As a former-program-assistant-turned-permanent-staff-member, I see very clearly the dual focus at the core of FCNL’s young adult programs – civic education and an important emphasis on skills-building to help young adults become life-long, effective advocates. With a lobbying effort that is grounded in the faith and actions of Friends, FCNL practices what it preaches. Having grown up non-religious, seeing FCNL leverage faith to support positive stances on policy is a vision that continues to excite me. It was my first exposure to using one’s spiritual practice to advance social justice.
I have felt inspired watching FCNL evolve quickly, yet thoughtfully, to address current challenges. Across the board, the Young Adult Program has been altered due to the COVID-19 pandemic. For example, Spring Lobby Weekend 2020 was forced to pivot, two weeks before it started, into a virtual event. Undeterred, hundreds of young advocates from all around the U.S. still brought a clear and compelling message to Capitol Hill, urging Congress to pass carbon-pricing legislation that will reduce greenhouse gas emissions and protect vulnerable communities.
In August, the week-long Washington Summer Intensive for the Advocacy Corps was conducted virtually. Due to the pandemic, Advocacy Core members will organize their communities online to work on changes to our immigration laws.
Young adults are hungry for tools to respond to current events and contribute to social justice movements. FCNL’s value is that it offers them the tools necessary to effectively engage with the legislative process and to lobby for legislative action. With many young adults already exploring forms of protest, art, and direct service to enact change, it is crucial that FCNL understands how to build on their experiences and contribute to their development as changemakers through the training and civic education it offers.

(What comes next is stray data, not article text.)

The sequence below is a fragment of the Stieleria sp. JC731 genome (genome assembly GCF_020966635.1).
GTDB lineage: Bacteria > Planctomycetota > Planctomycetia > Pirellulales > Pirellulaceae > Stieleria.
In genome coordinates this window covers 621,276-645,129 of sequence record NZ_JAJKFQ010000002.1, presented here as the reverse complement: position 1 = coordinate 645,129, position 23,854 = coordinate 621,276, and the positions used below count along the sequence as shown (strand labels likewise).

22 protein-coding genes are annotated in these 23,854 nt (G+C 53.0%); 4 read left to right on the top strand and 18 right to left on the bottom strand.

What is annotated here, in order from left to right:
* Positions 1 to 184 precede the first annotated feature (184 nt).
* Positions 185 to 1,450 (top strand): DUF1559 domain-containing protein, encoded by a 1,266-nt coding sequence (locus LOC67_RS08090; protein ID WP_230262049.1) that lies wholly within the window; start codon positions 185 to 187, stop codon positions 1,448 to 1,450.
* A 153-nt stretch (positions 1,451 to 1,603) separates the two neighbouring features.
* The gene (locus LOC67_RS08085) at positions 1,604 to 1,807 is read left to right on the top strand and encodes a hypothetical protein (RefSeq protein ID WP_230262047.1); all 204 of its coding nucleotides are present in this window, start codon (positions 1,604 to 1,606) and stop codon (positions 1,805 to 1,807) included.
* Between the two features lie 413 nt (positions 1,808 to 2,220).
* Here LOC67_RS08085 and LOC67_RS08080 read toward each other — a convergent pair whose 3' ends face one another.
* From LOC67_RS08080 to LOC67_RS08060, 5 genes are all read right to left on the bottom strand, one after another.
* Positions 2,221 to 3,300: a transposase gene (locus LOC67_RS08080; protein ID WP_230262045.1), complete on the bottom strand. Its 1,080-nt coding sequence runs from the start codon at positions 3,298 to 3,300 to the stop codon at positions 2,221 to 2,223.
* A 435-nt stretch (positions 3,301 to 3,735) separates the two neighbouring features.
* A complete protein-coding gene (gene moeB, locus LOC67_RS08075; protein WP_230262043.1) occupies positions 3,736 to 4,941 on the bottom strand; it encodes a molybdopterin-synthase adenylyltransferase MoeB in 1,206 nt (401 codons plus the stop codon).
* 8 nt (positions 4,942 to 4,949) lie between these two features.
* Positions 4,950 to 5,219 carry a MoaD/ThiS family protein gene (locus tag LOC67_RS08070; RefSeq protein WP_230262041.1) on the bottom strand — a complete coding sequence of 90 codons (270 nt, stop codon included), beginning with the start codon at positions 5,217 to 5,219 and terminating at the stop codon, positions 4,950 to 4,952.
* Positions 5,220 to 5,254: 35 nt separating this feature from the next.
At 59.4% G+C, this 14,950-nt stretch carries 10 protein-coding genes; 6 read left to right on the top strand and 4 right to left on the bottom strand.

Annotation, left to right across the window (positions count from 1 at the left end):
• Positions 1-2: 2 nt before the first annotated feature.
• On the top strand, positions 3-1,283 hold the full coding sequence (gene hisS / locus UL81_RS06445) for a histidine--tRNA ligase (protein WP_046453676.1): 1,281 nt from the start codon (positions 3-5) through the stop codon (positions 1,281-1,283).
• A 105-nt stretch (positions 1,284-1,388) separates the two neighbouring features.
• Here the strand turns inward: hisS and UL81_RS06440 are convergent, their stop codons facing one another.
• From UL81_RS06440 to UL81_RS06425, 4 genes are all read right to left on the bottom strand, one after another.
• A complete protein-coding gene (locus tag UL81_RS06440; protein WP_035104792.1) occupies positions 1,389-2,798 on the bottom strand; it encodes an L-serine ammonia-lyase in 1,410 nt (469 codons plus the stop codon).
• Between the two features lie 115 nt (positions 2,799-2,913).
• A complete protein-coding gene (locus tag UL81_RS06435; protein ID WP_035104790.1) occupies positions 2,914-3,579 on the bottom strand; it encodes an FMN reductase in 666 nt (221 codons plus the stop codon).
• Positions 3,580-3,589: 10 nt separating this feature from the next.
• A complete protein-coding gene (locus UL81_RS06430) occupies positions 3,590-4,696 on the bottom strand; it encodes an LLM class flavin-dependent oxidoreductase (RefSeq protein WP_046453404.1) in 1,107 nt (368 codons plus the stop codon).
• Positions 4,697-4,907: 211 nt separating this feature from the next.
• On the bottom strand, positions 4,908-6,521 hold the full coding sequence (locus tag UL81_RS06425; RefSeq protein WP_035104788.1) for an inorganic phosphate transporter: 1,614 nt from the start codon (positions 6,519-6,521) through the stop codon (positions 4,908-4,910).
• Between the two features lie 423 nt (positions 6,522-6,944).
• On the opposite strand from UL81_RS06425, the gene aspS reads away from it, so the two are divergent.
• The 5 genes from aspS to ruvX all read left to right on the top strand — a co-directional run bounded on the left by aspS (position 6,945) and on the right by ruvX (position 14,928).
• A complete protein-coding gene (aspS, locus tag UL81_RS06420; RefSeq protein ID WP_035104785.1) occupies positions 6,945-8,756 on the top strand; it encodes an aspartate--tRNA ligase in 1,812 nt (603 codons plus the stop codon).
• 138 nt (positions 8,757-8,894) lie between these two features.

For some young adults, FCNL represents an inaugural voyage into the world of advocacy for peace, social justice, and the environment. What matters most is that FCNL’s civic education serves to empower young advocates, no matter where they are on their journey toward understanding and participating in the political process. Throughout our journeys, FCNL helps us realize the power of our voices. ~~~~
Larissa Gil Sanhueza serves as the Friends Committee on National Legislation’s Young Adult Advocacy Coordinator. She manages the Advocacy Corps program and oversees recruitment for FCNL’s annual Spring Lobby Weekend.